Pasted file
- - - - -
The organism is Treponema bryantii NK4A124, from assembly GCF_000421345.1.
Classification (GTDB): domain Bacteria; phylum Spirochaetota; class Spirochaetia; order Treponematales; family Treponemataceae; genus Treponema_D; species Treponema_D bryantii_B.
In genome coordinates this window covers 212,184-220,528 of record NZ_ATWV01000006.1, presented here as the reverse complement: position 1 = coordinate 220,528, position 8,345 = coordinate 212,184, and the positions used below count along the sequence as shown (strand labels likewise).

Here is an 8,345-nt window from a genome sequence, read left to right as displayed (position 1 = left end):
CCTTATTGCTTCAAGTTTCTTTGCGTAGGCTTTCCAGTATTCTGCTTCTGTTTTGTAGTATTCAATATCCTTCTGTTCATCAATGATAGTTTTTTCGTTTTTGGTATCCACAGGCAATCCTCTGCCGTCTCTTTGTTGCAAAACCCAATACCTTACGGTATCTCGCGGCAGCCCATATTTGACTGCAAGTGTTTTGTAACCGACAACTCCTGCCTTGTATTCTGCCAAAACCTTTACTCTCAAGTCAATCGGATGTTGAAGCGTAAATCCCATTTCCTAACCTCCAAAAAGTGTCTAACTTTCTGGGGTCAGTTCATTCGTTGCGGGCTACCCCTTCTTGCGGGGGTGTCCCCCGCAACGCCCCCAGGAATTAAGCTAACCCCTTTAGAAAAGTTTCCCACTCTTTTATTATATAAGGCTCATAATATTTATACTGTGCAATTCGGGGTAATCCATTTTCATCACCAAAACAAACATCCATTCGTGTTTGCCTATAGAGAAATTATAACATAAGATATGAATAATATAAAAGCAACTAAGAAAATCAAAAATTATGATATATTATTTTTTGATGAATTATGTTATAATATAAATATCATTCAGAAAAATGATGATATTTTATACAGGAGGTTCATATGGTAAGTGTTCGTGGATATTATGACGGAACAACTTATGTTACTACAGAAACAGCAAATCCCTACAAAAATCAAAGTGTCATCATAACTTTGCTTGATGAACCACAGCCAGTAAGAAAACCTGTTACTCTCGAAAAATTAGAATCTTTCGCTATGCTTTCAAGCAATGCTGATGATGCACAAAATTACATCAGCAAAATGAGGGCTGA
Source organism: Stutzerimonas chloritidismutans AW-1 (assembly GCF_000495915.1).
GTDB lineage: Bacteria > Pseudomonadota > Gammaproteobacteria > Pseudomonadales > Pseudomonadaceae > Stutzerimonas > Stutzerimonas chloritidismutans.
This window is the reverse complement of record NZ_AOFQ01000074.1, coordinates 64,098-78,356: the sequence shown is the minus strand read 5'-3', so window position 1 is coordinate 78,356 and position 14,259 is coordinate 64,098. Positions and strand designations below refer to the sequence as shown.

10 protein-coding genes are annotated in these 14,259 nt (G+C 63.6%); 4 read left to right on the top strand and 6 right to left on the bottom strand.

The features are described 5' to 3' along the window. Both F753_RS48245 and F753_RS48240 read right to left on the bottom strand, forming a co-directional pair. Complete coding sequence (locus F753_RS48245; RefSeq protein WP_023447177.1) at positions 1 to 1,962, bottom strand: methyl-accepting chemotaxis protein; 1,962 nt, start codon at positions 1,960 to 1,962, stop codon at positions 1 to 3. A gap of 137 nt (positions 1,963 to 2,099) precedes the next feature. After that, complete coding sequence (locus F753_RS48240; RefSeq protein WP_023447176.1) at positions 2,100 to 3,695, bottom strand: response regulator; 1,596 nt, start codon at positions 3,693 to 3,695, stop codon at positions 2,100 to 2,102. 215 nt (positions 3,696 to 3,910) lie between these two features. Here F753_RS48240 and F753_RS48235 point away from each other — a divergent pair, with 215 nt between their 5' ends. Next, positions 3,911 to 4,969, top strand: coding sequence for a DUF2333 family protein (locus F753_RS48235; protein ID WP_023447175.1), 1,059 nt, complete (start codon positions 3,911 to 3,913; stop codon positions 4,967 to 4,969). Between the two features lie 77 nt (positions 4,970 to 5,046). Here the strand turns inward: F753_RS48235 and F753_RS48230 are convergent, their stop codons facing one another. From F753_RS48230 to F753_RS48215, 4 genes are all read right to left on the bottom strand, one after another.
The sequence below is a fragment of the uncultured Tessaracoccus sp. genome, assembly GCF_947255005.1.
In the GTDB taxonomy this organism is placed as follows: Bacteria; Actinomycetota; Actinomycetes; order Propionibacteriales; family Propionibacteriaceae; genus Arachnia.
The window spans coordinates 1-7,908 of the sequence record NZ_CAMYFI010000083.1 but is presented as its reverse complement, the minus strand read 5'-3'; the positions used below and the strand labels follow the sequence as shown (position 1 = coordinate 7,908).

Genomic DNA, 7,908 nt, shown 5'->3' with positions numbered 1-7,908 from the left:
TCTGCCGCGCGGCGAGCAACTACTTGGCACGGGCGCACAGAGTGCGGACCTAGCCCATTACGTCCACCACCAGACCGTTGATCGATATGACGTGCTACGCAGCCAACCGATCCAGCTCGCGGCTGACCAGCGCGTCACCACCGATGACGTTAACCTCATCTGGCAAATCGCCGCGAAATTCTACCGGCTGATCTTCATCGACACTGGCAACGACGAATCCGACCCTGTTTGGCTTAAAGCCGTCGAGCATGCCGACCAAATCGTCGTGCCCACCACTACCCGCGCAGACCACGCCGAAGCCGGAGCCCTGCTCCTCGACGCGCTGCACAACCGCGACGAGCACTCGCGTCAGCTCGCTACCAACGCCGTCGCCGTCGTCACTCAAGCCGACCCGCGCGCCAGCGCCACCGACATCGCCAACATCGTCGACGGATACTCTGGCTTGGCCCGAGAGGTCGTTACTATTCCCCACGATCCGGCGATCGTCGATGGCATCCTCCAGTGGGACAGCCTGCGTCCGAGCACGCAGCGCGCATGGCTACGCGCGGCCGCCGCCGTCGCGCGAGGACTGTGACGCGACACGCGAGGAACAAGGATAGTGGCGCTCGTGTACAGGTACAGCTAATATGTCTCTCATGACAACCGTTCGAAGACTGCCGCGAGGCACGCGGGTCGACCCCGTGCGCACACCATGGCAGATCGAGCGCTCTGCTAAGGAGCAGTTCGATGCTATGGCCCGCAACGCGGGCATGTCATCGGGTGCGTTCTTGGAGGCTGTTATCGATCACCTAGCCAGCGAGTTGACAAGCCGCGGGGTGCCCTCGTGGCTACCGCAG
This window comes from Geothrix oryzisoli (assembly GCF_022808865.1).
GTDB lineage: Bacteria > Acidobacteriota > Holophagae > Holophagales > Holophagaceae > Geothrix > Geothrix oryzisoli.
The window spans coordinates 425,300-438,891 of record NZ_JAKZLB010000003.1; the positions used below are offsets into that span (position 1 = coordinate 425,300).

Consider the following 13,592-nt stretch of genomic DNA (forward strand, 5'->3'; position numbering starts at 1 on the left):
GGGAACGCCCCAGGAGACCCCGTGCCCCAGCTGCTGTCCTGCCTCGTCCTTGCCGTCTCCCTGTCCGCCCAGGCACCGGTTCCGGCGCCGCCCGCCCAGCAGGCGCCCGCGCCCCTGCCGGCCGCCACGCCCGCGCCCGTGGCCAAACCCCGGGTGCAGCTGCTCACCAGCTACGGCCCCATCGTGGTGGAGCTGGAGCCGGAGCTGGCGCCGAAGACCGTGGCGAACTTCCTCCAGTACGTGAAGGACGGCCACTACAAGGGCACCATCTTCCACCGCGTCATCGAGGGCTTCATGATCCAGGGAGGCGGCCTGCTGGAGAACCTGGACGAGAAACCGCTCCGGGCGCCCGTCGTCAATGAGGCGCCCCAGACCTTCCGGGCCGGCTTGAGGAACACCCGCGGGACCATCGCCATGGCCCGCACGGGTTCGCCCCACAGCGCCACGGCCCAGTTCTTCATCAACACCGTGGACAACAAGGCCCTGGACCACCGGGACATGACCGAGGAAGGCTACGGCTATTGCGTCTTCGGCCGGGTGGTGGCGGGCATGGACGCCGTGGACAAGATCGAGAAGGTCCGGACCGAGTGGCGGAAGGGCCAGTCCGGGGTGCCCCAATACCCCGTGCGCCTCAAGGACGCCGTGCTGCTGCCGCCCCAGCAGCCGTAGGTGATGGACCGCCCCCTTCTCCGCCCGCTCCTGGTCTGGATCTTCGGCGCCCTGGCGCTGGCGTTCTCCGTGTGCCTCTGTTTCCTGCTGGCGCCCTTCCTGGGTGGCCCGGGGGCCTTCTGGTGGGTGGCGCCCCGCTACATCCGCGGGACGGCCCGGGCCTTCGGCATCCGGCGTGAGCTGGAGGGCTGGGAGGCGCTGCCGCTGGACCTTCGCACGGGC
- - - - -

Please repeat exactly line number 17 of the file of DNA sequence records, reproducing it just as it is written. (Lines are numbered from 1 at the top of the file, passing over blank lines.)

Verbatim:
GTDB lineage: Bacteria > Acidobacteriota > Holophagae > Holophagales > Holophagaceae > Geothrix > Geothrix oryzisoli.